Dale L. Bartos
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Various Means of Limiting Ungulate Use of Aspen Regeneration in the Black Hills
Andrew M. Kota, Foothills Conservancy, Morganton, NC, and Dale L. Bartos, USDA Forest Service, Logan, UT
Protecting regenerating quaking aspen (Populus tremuloides Michx.) stands from heavy ungulate use, especially elk (Cervus elaphus L.), is an important aspect of many aspen restoration projects in the western United
States. High costs to build and maintain exclosure fences and the difficulty of bringing
machinery to hard-to-reach areas often deter managers from constructing barriers.
This paper details a study done in the Black Hills of South Dakota that compared the
utility of livestock fences consisting of 3-4 strands of barbed-wire, complete wildlife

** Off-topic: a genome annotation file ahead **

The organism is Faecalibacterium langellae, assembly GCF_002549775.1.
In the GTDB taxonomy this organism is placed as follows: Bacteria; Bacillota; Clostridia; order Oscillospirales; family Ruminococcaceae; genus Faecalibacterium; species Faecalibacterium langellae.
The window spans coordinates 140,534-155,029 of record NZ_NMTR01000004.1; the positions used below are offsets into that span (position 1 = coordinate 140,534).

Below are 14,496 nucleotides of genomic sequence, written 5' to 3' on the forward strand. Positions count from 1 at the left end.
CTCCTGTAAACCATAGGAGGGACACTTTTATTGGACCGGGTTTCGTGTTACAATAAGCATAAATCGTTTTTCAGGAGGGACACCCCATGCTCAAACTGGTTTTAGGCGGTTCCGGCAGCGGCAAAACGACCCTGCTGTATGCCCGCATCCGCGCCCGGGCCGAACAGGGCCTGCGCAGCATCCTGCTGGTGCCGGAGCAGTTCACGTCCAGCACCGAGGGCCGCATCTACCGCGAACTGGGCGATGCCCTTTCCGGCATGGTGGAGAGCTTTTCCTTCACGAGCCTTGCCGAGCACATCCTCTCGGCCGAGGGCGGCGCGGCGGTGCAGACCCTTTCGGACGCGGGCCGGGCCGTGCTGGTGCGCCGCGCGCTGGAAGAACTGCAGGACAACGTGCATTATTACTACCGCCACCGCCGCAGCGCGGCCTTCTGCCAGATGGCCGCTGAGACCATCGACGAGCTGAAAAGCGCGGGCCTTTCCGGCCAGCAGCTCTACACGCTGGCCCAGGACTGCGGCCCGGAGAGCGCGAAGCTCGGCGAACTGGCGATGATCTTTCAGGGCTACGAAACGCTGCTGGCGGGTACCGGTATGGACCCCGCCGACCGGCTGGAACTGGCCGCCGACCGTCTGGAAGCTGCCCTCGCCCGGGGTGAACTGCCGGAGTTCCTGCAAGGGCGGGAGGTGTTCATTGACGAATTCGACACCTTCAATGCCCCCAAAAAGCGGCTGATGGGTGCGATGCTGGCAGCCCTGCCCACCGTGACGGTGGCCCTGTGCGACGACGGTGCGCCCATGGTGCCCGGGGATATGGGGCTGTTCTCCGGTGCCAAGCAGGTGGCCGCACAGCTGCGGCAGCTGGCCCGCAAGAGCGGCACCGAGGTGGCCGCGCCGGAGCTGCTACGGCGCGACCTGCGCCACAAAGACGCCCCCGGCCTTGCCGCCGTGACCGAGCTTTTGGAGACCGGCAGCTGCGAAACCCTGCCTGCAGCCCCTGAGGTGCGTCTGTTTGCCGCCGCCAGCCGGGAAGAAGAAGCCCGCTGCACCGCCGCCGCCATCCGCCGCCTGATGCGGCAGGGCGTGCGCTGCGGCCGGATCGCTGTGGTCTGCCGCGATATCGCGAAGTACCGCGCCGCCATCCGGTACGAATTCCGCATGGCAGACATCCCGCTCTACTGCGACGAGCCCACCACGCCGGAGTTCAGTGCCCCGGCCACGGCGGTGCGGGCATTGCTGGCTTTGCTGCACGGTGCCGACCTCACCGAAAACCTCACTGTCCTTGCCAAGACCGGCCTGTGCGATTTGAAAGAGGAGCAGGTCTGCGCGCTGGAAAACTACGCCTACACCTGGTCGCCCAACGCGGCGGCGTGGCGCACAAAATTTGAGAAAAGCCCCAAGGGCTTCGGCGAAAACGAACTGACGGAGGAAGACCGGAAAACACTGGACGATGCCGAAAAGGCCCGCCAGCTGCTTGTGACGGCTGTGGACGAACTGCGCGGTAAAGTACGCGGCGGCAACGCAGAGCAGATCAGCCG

exclosures 2.1-2.4 meters in height constructed from woven wire, barriers created
from slash debris, and barriers created by a new technique referred to as tree “hinging.”
Slash treatments and livestock fences decreased ungulate utilization by 19%, hinge
treatments decreased utilization by 39%, and wildlife fences, as expected, eliminated
nearly all incidences of aspen sucker browsing.
Slash barriers could replace livestock fences where cattle are the main user of aspen suckers. Hinge barriers are more useful than either slash barriers or livestock fences in areas where wild ungulates are the primary browsers. Protection by hinging was not as effective as the wildlife exclosures, but more area could be treated at less cost using this method. In the last couple of years, hinging has been used on public lands in the Black Hills area with success. Details about placement, size, shapes, and utilization will be given.